Rationalism and Mysticism

In The Nick of Time
Christian theology moves between two poles. On the one hand, it is impelled by the desire to understand God. Understanding implies explanation, and explanation is essentially a matter of giving reasons. This impulse leads us to ask why God is or does thus or so. If we cannot find clear reasons, then we at least seek for careful definitions. We may not be able to say why God is Triune, but we at least attempt to formulate as precisely as we can what the Trinity means. This theological pole could be called the rational impulse in theology.

At the other pole, theologians constantly bump up against the recognition that God is wholly other. They quickly learn that the predicates that we apply to God cannot be used univocally. Even so basic an assertion as “God exists” has to mean something different than the assertion that “we exist,” for God’s being is underived. He alone is self-existent—His being is different than our being.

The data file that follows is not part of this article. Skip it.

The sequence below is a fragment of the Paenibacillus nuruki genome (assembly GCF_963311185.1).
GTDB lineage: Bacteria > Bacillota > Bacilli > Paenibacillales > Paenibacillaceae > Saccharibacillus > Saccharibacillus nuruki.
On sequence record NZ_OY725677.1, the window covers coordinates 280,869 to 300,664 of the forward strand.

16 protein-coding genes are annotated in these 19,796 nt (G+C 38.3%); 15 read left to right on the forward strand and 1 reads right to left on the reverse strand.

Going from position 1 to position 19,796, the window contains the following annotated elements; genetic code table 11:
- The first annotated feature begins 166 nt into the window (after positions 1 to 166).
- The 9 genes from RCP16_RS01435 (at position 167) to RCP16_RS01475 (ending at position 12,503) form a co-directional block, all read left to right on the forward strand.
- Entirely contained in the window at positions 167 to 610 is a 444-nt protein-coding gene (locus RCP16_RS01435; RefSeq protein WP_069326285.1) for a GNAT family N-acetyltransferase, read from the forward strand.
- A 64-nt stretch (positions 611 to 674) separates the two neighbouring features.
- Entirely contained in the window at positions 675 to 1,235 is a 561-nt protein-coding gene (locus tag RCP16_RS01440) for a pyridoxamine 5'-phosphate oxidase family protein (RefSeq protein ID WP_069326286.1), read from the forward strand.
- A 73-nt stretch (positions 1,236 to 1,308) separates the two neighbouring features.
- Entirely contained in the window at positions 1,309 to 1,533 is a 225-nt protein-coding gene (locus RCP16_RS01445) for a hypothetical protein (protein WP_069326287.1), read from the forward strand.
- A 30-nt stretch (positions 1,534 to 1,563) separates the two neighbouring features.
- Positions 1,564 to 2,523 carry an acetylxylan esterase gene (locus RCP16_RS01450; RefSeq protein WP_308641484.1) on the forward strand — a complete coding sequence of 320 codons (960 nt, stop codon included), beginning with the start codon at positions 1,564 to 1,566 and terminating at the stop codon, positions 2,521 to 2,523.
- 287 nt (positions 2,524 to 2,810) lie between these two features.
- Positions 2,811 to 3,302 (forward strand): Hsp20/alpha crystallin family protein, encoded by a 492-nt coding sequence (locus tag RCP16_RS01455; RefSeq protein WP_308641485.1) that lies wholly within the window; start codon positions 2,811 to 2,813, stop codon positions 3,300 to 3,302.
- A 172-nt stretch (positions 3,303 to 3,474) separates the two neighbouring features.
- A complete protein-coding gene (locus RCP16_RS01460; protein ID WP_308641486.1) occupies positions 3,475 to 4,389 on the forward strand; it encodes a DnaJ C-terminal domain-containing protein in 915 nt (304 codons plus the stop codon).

Faced with the limitations of human understanding and human language, theologians sometimes despair of any rational knowledge of God. For them, theology becomes purely a matter of negation. They cannot meaningfully say what God is. They can only say what He is not. Rational knowledge of God is impossible.

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Knowledge, Humility, Zeal, and Leadership

Note: This article was originally published at SI on October 2, 2006.
I really love Peter. It is so easy for us, in retrospect, to snipe at him for his antics, but I have been thinking a lot about him lately. Peter strikes me as a man who had given himself over entirely to follow Jesus. He rightly vested in Christ all of his hopes and dreams. So much so pryde_direction.jpgthat when asked if he were going to leave Jesus, he responded, “Where else can we go? You have the words of life.” Peter was exactly right; Jesus is the only way to life. All other paths are leading directly to sin and death.

Yet much of Peter’s ideas of discipleship were colored by his own misguided expectations and misunderstandings. Jesus had a habit of turning those expectations upside down, and we frequently find Peter struggling to reconcile what Jesus was doing and teaching with his own preconceived notions of the way things were supposed to be.